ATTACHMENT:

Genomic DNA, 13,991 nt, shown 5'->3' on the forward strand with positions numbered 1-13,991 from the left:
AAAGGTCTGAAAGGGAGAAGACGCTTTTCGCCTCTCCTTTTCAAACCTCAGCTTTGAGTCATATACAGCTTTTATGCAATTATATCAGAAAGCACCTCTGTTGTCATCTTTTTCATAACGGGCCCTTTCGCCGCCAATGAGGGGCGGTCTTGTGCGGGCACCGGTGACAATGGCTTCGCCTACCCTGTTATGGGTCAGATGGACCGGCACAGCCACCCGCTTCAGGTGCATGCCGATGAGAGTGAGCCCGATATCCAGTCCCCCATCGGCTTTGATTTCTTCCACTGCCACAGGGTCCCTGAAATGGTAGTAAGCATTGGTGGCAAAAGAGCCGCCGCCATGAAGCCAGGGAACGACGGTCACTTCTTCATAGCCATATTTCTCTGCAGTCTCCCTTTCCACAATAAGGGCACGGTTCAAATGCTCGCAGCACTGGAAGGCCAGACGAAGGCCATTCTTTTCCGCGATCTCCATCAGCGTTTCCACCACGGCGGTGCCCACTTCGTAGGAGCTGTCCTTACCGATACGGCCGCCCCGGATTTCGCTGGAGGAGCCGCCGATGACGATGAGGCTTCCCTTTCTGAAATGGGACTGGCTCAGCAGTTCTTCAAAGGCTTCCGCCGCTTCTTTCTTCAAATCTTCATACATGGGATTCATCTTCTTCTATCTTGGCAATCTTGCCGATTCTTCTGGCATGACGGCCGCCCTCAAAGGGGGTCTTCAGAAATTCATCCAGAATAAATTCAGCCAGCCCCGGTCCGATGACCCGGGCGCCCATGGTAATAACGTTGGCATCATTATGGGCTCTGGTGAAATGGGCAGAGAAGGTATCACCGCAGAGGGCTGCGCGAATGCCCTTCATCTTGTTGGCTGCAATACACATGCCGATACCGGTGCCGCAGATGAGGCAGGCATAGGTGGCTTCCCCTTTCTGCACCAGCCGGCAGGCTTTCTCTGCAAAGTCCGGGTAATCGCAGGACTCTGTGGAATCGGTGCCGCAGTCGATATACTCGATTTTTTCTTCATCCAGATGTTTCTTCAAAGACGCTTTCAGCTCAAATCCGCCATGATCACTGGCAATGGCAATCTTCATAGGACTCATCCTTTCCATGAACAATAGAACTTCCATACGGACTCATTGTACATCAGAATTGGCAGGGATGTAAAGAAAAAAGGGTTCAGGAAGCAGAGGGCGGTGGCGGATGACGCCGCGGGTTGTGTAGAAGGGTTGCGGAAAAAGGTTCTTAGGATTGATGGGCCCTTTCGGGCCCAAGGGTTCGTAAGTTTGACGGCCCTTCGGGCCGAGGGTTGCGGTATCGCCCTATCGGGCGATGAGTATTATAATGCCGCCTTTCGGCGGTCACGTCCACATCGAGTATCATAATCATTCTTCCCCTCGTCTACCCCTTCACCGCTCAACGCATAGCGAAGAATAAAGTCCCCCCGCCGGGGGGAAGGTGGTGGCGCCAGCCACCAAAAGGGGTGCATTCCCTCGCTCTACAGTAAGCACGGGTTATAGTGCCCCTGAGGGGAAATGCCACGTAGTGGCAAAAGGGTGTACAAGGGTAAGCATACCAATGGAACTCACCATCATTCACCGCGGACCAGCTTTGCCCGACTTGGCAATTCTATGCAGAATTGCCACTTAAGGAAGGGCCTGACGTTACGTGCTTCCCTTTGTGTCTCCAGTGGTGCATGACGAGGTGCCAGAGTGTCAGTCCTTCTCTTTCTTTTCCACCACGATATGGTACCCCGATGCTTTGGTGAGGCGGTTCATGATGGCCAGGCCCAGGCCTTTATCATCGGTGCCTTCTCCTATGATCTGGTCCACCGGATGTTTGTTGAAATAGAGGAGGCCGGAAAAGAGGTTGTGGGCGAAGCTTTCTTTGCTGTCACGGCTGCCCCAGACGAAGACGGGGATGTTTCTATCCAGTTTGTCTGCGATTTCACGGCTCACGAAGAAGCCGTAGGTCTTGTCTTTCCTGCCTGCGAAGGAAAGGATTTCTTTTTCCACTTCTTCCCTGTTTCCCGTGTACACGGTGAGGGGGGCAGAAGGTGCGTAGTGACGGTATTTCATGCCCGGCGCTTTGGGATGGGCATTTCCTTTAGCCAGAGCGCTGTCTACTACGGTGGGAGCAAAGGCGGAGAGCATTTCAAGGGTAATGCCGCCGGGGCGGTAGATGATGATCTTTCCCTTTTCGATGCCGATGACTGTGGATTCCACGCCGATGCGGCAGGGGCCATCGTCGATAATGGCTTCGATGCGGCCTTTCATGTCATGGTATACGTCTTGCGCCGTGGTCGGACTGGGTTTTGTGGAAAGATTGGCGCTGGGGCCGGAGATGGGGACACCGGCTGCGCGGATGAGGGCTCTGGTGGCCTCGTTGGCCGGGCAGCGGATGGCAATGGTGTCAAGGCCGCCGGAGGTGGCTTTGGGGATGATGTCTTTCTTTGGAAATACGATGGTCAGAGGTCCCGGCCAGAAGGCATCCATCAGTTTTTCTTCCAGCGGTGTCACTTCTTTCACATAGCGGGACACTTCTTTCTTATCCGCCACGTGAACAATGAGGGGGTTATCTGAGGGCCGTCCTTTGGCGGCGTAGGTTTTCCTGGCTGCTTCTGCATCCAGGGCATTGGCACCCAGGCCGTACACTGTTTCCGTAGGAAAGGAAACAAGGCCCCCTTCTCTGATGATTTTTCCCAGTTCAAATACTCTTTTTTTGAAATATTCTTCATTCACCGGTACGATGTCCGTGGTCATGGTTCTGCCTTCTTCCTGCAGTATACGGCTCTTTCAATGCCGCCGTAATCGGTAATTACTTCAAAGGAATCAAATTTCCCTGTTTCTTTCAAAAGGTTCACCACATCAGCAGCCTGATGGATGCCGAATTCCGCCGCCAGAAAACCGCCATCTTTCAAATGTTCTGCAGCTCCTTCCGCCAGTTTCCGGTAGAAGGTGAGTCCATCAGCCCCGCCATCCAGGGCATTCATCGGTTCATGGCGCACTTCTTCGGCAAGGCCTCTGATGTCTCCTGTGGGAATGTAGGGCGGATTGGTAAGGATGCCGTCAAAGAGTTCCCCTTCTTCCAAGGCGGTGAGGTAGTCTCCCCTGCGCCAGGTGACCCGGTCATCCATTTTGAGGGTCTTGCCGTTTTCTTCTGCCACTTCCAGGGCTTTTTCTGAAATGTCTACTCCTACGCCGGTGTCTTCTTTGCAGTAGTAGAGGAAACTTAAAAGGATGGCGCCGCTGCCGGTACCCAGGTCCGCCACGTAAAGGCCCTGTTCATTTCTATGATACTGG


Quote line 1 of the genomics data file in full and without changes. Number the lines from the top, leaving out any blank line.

Genomic DNA, 13,991 nt, shown 5'->3' on the forward strand with positions numbered 1-13,991 from the left: